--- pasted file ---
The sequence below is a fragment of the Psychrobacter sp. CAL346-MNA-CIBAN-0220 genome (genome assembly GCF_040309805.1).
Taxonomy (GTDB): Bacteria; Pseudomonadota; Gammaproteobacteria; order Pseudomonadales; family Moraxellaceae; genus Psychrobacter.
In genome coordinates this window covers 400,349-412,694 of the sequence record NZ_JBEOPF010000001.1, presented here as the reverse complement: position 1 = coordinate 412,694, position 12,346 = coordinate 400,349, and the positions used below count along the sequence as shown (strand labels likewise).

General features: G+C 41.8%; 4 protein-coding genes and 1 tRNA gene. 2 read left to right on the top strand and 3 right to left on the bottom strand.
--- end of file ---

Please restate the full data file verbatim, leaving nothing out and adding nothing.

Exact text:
The sequence below is a fragment of the Psychrobacter sp. CAL346-MNA-CIBAN-0220 genome (genome assembly GCF_040309805.1).
Taxonomy (GTDB): Bacteria; Pseudomonadota; Gammaproteobacteria; order Pseudomonadales; family Moraxellaceae; genus Psychrobacter.
In genome coordinates this window covers 400,349-412,694 of the sequence record NZ_JBEOPF010000001.1, presented here as the reverse complement: position 1 = coordinate 412,694, position 12,346 = coordinate 400,349, and the positions used below count along the sequence as shown (strand labels likewise).

General features: G+C 41.8%; 4 protein-coding genes and 1 tRNA gene. 2 read left to right on the top strand and 3 right to left on the bottom strand.